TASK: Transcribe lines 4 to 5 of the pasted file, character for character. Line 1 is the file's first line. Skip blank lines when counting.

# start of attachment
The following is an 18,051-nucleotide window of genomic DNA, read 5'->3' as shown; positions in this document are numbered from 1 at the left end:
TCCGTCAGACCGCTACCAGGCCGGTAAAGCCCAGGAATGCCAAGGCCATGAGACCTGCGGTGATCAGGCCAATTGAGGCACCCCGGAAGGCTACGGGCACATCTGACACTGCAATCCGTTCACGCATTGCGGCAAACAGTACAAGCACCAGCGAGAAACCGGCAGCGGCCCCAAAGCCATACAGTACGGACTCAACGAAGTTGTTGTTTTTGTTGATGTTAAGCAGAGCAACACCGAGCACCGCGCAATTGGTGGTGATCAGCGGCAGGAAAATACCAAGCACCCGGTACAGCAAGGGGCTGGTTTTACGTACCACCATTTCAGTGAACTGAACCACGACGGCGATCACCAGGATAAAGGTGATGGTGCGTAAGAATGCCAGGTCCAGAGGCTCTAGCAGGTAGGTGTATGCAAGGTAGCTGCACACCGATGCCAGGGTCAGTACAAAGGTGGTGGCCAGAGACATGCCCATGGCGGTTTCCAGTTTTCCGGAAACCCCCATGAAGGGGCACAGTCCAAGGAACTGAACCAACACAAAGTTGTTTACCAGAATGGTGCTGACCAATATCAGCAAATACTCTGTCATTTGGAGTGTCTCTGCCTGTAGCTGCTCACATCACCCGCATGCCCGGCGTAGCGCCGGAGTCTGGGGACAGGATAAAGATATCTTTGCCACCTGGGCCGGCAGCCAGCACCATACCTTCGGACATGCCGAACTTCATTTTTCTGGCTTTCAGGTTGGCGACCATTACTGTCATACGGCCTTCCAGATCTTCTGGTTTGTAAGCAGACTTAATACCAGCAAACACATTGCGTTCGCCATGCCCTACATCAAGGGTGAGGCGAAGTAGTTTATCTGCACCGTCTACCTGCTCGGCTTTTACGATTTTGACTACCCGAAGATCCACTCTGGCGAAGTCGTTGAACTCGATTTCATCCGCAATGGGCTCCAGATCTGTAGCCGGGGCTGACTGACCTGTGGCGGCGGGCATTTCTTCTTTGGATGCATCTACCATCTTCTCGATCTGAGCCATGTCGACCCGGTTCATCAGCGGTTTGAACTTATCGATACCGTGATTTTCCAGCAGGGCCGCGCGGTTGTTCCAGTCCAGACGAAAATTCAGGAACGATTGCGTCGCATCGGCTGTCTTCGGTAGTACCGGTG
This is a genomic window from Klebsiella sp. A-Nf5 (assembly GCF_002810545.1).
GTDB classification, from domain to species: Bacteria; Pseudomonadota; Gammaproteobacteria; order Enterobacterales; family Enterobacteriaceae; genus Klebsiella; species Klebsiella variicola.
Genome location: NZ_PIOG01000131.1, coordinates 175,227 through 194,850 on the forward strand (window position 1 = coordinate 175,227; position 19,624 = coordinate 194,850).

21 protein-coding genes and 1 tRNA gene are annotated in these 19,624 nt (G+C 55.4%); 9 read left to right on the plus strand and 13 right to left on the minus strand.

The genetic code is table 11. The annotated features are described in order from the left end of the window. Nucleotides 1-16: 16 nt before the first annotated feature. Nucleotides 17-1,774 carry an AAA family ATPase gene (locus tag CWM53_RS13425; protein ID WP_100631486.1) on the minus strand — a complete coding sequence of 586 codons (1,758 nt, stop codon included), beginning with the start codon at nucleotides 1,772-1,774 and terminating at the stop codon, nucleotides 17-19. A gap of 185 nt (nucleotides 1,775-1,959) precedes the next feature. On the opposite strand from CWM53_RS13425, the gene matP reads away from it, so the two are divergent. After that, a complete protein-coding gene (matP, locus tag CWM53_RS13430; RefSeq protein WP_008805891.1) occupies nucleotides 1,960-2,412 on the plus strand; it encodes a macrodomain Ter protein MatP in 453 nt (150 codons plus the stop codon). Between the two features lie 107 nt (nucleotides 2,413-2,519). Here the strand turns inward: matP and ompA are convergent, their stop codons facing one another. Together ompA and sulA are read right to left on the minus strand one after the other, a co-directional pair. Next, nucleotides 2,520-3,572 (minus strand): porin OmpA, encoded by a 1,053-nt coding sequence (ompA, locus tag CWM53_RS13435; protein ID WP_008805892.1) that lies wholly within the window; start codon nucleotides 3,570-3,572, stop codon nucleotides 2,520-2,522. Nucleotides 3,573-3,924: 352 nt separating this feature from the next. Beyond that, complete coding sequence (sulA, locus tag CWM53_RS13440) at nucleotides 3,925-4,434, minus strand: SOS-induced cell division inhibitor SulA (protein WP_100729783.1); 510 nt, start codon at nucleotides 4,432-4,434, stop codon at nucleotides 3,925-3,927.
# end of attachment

GTDB classification, from domain to species: Bacteria; Pseudomonadota; Gammaproteobacteria; order Enterobacterales; family Enterobacteriaceae; genus Klebsiella; species Klebsiella variicola.
Genome location: NZ_PIOG01000131.1, coordinates 175,227 through 194,850 on the forward strand (window position 1 = coordinate 175,227; position 19,624 = coordinate 194,850).